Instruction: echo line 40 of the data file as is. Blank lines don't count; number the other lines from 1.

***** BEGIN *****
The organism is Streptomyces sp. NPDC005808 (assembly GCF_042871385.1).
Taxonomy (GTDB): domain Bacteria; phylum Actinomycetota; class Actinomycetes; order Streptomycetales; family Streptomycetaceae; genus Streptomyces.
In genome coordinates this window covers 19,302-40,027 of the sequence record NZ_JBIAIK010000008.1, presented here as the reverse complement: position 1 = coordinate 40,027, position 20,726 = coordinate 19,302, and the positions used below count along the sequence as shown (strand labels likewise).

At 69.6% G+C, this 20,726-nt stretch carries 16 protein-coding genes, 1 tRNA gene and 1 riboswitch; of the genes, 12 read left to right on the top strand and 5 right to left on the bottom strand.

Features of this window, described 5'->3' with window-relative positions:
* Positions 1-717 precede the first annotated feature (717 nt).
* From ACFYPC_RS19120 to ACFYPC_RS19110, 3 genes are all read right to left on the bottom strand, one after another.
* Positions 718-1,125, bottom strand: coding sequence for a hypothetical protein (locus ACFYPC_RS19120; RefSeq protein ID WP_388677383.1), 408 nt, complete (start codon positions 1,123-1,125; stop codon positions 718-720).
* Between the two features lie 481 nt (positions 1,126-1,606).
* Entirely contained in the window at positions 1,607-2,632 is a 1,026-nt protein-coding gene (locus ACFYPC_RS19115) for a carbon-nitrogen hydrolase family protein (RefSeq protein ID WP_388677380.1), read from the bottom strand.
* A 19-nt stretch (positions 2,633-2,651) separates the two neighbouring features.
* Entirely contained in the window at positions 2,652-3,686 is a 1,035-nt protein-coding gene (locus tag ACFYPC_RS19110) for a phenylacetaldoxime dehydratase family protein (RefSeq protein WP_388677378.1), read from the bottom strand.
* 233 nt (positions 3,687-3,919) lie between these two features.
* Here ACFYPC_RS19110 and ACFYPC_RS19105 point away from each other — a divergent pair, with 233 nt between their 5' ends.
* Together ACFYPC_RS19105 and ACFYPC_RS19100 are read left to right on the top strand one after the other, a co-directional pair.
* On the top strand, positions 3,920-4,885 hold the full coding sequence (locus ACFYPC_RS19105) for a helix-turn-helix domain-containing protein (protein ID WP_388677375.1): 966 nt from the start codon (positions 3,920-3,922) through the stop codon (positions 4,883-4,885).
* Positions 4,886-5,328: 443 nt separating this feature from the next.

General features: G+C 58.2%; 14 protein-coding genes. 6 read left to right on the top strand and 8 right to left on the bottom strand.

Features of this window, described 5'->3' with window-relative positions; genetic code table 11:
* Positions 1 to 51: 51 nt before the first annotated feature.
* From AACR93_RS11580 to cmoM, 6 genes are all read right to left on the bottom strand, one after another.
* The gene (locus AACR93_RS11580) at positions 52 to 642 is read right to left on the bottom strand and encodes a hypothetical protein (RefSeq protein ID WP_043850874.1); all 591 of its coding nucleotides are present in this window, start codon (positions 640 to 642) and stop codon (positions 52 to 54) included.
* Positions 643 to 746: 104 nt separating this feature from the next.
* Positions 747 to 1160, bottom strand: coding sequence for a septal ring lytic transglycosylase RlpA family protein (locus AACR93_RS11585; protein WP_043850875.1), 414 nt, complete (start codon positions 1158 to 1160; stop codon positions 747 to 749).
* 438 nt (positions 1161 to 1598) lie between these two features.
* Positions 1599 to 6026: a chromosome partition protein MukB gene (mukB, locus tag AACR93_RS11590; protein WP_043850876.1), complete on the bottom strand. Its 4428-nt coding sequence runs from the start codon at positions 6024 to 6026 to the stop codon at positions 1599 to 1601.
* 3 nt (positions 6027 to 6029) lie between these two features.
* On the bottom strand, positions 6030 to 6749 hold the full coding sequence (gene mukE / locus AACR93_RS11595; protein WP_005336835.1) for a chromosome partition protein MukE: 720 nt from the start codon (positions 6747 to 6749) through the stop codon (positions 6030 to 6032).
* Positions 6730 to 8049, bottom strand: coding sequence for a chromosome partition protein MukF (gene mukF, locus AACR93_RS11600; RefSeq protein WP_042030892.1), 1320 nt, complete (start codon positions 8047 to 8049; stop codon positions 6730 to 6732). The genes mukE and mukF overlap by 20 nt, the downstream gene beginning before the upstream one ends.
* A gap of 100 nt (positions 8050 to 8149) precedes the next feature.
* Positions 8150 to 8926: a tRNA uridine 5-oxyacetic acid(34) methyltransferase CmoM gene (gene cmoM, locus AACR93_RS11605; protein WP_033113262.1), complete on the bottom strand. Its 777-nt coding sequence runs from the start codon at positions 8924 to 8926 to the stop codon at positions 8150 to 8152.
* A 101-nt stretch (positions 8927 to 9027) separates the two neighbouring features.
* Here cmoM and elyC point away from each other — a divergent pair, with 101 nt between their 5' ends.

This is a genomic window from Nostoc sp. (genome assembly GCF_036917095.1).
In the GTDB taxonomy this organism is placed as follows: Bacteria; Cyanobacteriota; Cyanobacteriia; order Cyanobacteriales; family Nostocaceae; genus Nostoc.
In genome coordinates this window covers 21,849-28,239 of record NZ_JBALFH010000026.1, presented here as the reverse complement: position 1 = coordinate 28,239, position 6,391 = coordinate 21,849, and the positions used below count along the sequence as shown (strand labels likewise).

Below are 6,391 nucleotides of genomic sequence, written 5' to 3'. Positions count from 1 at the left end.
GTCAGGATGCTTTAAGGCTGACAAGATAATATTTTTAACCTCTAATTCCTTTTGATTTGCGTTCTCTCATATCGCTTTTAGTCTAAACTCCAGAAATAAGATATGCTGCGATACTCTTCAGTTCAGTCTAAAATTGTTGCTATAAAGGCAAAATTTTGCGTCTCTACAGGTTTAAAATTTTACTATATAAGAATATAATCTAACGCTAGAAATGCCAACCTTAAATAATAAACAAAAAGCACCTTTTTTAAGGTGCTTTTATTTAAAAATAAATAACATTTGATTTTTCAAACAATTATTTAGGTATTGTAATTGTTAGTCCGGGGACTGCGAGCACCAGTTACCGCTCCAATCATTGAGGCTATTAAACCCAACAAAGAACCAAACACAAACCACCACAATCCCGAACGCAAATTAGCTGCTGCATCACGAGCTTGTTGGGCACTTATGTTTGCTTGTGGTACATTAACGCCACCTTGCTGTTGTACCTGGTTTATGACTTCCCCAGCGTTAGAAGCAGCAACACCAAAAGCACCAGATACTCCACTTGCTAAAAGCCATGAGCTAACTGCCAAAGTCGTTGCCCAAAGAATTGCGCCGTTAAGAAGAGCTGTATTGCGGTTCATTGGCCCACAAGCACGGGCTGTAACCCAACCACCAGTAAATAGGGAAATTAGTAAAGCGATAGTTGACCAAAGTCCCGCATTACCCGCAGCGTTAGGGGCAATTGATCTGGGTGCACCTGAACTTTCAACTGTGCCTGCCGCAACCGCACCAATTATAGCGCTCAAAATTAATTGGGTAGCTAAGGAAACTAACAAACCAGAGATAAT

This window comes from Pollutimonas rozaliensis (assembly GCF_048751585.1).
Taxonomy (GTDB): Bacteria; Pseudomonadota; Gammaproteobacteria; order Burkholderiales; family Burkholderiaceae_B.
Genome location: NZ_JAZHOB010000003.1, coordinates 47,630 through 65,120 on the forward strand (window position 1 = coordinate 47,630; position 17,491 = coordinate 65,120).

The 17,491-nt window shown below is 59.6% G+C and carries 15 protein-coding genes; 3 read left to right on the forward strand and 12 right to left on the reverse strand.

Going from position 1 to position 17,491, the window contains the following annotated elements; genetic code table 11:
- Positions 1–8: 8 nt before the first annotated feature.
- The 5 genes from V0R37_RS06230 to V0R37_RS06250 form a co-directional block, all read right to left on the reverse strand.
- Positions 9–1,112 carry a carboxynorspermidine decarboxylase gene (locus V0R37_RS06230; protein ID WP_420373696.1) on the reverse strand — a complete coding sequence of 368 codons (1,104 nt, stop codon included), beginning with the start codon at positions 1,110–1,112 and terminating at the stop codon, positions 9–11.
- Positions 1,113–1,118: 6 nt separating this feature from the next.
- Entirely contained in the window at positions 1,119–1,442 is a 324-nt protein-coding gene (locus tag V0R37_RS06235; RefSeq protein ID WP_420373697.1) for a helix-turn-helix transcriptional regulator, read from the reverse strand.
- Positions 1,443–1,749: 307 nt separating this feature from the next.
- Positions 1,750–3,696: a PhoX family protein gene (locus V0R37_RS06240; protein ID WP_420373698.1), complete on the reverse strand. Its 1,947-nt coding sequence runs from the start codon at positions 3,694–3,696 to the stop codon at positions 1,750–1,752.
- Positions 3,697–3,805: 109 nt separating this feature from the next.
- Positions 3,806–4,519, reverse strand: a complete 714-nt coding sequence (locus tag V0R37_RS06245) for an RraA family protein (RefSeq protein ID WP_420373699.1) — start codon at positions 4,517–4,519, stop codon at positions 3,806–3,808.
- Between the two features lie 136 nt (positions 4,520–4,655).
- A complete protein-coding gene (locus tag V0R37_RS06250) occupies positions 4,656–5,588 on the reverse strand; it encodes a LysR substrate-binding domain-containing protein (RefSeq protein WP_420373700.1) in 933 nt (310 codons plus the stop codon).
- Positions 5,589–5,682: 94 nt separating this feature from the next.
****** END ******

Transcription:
Taxonomy (GTDB): Bacteria; Pseudomonadota; Gammaproteobacteria; order Burkholderiales; family Burkholderiaceae_B.